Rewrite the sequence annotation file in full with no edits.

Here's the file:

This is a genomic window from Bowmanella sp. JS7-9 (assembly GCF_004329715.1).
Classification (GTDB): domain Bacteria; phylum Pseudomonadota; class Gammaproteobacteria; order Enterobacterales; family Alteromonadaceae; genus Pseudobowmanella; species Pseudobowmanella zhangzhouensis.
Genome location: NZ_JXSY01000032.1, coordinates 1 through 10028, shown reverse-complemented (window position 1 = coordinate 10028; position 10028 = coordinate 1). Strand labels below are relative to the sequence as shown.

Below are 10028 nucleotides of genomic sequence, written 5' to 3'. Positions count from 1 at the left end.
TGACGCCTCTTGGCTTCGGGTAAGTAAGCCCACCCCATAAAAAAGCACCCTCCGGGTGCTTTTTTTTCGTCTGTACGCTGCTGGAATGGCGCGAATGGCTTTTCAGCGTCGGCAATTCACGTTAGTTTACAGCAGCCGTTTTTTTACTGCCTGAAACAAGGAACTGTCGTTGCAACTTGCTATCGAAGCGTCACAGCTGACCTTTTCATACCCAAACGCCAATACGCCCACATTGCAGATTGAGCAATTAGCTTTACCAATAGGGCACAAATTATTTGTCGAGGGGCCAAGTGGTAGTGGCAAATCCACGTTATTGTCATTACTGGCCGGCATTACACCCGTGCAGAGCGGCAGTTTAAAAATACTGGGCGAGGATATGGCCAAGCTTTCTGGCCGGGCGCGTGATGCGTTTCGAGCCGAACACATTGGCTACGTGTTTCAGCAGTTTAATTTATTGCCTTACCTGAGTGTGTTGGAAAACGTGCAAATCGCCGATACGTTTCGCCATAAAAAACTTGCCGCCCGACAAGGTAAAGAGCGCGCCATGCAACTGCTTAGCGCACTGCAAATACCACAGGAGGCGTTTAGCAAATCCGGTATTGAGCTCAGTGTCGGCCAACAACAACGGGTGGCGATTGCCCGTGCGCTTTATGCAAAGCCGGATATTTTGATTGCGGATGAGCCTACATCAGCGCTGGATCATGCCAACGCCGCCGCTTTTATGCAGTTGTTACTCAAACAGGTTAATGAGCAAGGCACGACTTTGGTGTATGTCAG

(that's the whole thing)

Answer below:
This is a genomic window from Bowmanella sp. JS7-9 (assembly GCF_004329715.1).
Classification (GTDB): domain Bacteria; phylum Pseudomonadota; class Gammaproteobacteria; order Enterobacterales; family Alteromonadaceae; genus Pseudobowmanella; species Pseudobowmanella zhangzhouensis.
Genome location: NZ_JXSY01000032.1, coordinates 1 through 10028, shown reverse-complemented (window position 1 = coordinate 10028; position 10028 = coordinate 1). Strand labels below are relative to the sequence as shown.

Below are 10028 nucleotides of genomic sequence, written 5' to 3'. Positions count from 1 at the left end.
TGACGCCTCTTGGCTTCGGGTAAGTAAGCCCACCCCATAAAAAAGCACCCTCCGGGTGCTTTTTTTTCGTCTGTACGCTGCTGGAATGGCGCGAATGGCTTTTCAGCGTCGGCAATTCACGTTAGTTTACAGCAGCCGTTTTTTTACTGCCTGAAACAAGGAACTGTCGTTGCAACTTGCTATCGAAGCGTCACAGCTGACCTTTTCATACCCAAACGCCAATACGCCCACATTGCAGATTGAGCAATTAGCTTTACCAATAGGGCACAAATTATTTGTCGAGGGGCCAAGTGGTAGTGGCAAATCCACGTTATTGTCATTACTGGCCGGCATTACACCCGTGCAGAGCGGCAGTTTAAAAATACTGGGCGAGGATATGGCCAAGCTTTCTGGCCGGGCGCGTGATGCGTTTCGAGCCGAACACATTGGCTACGTGTTTCAGCAGTTTAATTTATTGCCTTACCTGAGTGTGTTGGAAAACGTGCAAATCGCCGATACGTTTCGCCATAAAAAACTTGCCGCCCGACAAGGTAAAGAGCGCGCCATGCAACTGCTTAGCGCACTGCAAATACCACAGGAGGCGTTTAGCAAATCCGGTATTGAGCTCAGTGTCGGCCAACAACAACGGGTGGCGATTGCCCGTGCGCTTTATGCAAAGCCGGATATTTTGATTGCGGATGAGCCTACATCAGCGCTGGATCATGCCAACGCCGCCGCTTTTATGCAGTTGTTACTCAAACAGGTTAATGAGCAAGGCACGACTTTGGTGTATGTCAG